It is easy to date the “official” American Civil War. It occurred between 1861 and 1865. It is far more complex to answer the question whether the Battle of Appomattox truly resolved what so deeply divided the United States of America back then.
At the crux of the matter was the so-called 3/5ths Compromise at the U.S. Constitutional Convention of 1787. The position of the states in the country’s South, where most slaves lived, was that slaves should count as much as “free men” but only when determining the number of each state’s seats in the U.S. House of Representatives.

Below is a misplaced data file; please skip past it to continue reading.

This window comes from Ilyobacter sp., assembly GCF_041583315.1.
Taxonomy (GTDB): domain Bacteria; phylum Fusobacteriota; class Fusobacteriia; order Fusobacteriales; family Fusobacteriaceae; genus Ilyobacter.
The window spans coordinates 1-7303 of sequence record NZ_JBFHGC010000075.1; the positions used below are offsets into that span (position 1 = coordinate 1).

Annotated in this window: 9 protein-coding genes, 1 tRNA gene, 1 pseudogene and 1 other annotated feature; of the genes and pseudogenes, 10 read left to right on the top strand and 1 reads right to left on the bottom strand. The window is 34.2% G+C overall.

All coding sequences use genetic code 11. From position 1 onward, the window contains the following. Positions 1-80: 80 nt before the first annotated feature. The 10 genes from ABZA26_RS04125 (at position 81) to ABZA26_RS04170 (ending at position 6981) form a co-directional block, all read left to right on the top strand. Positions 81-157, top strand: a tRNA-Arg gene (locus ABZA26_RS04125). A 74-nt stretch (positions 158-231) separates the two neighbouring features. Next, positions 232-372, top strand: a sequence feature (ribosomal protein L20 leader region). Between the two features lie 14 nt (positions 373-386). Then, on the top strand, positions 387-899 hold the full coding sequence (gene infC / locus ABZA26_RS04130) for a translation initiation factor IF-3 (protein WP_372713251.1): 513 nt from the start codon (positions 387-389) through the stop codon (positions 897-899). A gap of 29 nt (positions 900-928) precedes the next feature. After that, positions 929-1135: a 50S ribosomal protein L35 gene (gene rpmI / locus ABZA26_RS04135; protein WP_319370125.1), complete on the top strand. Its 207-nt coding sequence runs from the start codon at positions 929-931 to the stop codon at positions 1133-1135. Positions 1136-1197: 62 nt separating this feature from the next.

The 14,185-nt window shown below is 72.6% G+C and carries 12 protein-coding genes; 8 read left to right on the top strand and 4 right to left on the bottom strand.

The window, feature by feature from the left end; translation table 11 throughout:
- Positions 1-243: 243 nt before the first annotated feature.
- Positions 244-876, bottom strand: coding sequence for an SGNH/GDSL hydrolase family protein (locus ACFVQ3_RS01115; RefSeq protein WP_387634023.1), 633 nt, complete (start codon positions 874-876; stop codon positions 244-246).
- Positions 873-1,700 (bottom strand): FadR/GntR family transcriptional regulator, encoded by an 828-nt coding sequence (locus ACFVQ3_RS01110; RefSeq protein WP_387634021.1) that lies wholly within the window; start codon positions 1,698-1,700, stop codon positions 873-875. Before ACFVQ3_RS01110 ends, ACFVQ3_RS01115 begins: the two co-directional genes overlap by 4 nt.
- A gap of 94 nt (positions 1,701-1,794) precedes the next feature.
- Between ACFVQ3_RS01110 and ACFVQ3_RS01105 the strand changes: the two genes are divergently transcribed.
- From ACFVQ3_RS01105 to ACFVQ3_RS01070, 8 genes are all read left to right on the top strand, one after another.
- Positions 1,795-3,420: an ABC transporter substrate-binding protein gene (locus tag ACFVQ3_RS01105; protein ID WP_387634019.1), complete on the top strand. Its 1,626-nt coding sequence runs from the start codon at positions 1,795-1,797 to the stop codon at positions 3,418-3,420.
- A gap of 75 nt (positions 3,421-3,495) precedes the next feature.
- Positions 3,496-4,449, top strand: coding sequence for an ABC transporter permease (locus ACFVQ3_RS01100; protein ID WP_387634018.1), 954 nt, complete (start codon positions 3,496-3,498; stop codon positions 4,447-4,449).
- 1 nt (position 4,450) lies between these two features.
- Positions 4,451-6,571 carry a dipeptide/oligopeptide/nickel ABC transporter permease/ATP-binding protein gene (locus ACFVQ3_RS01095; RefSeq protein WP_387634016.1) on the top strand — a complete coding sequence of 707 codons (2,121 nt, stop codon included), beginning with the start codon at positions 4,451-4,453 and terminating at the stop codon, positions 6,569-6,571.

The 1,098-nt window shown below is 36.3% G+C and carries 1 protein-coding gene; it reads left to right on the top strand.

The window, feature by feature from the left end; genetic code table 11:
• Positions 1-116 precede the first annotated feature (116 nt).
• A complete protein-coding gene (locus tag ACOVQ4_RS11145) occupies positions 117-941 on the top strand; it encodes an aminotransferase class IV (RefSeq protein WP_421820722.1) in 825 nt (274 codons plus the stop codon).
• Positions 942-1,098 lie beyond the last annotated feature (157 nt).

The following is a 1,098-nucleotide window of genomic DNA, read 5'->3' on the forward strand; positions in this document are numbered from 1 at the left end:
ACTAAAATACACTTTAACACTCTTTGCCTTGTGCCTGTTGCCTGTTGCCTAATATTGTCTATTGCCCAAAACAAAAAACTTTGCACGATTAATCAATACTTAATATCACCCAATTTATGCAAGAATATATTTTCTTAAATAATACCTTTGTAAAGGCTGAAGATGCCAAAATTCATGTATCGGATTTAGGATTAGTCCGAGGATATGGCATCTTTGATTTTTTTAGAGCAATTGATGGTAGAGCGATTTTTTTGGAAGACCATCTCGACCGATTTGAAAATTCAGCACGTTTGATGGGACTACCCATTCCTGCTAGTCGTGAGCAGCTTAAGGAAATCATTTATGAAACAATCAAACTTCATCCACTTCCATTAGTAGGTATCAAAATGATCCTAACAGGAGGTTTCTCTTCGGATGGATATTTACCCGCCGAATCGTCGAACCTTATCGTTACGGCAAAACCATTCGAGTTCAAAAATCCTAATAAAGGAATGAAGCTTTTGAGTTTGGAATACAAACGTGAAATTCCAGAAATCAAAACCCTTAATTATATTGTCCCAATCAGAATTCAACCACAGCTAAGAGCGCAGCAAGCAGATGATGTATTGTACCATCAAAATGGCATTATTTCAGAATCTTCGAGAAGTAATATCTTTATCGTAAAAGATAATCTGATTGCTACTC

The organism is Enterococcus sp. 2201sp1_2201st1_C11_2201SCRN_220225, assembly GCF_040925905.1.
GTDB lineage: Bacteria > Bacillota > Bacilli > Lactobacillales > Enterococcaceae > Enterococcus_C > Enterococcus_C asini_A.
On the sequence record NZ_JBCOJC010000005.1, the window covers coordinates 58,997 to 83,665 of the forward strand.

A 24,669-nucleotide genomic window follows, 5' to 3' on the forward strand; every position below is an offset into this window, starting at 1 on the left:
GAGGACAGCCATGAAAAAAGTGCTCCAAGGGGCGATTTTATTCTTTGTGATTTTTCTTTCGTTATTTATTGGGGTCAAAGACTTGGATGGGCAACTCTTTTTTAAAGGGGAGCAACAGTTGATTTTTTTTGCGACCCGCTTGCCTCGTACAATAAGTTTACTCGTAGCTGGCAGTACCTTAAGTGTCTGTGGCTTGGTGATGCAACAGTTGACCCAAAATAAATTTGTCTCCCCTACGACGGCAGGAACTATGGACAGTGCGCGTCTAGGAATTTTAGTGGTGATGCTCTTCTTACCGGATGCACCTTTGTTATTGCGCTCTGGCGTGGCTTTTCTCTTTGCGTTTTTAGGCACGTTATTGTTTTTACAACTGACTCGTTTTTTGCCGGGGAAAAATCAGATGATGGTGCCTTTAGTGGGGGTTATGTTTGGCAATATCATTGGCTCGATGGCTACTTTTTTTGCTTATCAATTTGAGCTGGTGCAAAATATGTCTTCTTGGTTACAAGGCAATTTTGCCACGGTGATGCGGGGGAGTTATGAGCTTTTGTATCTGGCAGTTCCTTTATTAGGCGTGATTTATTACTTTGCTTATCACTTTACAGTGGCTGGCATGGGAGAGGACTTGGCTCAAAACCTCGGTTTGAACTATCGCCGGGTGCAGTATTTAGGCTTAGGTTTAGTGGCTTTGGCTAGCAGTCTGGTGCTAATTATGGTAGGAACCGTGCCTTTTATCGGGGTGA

According to the South, slaves should not be accounted for at all when it came to establishing every state’s tax obligations towards the federal government. These were determined at the time by the size of a state’s population. The South viewed slaves solely as the property of their owners. The North took the opposite view.
The outcome of this dispute was an agreement that slaves should be accounted for as 3/5 of a free person for both purposes — representation and taxation. As the years went by, and as the nation grew from 13 founding states to 34 states in 1860, this unholy compromise caused deep political imbalances.
As a result of that expansion, the South had a near-stranglehold on the House of Representatives and the presidency (with all its military and foreign policy powers) through the Electoral College.